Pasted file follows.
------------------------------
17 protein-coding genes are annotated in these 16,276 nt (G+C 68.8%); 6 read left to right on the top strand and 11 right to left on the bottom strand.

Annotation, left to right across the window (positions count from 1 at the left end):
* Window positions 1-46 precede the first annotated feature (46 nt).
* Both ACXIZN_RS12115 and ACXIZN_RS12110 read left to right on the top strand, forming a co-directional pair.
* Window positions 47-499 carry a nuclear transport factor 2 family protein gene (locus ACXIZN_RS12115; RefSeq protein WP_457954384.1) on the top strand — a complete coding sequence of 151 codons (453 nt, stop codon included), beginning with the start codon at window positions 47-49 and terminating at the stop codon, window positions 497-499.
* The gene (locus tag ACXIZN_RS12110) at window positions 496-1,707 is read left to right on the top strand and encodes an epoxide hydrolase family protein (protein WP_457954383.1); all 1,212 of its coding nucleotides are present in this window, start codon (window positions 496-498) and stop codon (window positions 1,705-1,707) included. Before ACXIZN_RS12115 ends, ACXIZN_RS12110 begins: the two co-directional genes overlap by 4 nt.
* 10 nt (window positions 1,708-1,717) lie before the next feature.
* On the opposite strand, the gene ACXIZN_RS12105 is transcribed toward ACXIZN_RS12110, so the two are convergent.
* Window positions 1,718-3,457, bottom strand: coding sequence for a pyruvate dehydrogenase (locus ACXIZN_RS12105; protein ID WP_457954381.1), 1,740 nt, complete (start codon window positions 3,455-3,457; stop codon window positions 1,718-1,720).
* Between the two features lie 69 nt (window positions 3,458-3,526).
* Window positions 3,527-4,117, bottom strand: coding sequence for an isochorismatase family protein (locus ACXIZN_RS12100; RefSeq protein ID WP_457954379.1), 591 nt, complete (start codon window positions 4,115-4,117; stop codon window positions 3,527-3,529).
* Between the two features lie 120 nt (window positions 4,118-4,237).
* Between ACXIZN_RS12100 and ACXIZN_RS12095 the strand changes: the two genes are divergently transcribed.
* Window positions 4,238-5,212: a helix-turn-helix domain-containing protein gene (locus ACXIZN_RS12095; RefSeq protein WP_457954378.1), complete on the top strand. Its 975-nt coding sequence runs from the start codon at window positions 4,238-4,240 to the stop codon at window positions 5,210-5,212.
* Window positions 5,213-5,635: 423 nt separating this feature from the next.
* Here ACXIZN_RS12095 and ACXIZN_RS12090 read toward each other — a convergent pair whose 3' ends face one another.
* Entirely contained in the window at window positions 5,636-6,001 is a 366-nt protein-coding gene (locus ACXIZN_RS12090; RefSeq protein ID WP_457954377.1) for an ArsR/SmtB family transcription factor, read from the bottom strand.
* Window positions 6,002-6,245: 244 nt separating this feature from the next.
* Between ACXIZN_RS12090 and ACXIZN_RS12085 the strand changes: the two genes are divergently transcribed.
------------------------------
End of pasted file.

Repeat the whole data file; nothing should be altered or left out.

17 protein-coding genes are annotated in these 16,276 nt (G+C 68.8%); 6 read left to right on the top strand and 11 right to left on the bottom strand.

Annotation, left to right across the window (positions count from 1 at the left end):
* Window positions 1-46 precede the first annotated feature (46 nt).
* Both ACXIZN_RS12115 and ACXIZN_RS12110 read left to right on the top strand, forming a co-directional pair.
* Window positions 47-499 carry a nuclear transport factor 2 family protein gene (locus ACXIZN_RS12115; RefSeq protein WP_457954384.1) on the top strand — a complete coding sequence of 151 codons (453 nt, stop codon included), beginning with the start codon at window positions 47-49 and terminating at the stop codon, window positions 497-499.
* The gene (locus tag ACXIZN_RS12110) at window positions 496-1,707 is read left to right on the top strand and encodes an epoxide hydrolase family protein (protein WP_457954383.1); all 1,212 of its coding nucleotides are present in this window, start codon (window positions 496-498) and stop codon (window positions 1,705-1,707) included. Before ACXIZN_RS12115 ends, ACXIZN_RS12110 begins: the two co-directional genes overlap by 4 nt.
* 10 nt (window positions 1,708-1,717) lie before the next feature.
* On the opposite strand, the gene ACXIZN_RS12105 is transcribed toward ACXIZN_RS12110, so the two are convergent.
* Window positions 1,718-3,457, bottom strand: coding sequence for a pyruvate dehydrogenase (locus ACXIZN_RS12105; protein ID WP_457954381.1), 1,740 nt, complete (start codon window positions 3,455-3,457; stop codon window positions 1,718-1,720).
* Between the two features lie 69 nt (window positions 3,458-3,526).
* Window positions 3,527-4,117, bottom strand: coding sequence for an isochorismatase family protein (locus ACXIZN_RS12100; RefSeq protein ID WP_457954379.1), 591 nt, complete (start codon window positions 4,115-4,117; stop codon window positions 3,527-3,529).
* Between the two features lie 120 nt (window positions 4,118-4,237).
* Between ACXIZN_RS12100 and ACXIZN_RS12095 the strand changes: the two genes are divergently transcribed.
* Window positions 4,238-5,212: a helix-turn-helix domain-containing protein gene (locus ACXIZN_RS12095; RefSeq protein WP_457954378.1), complete on the top strand. Its 975-nt coding sequence runs from the start codon at window positions 4,238-4,240 to the stop codon at window positions 5,210-5,212.
* Window positions 5,213-5,635: 423 nt separating this feature from the next.
* Here ACXIZN_RS12095 and ACXIZN_RS12090 read toward each other — a convergent pair whose 3' ends face one another.
* Entirely contained in the window at window positions 5,636-6,001 is a 366-nt protein-coding gene (locus ACXIZN_RS12090; RefSeq protein ID WP_457954377.1) for an ArsR/SmtB family transcription factor, read from the bottom strand.
* Window positions 6,002-6,245: 244 nt separating this feature from the next.
* Between ACXIZN_RS12090 and ACXIZN_RS12085 the strand changes: the two genes are divergently transcribed.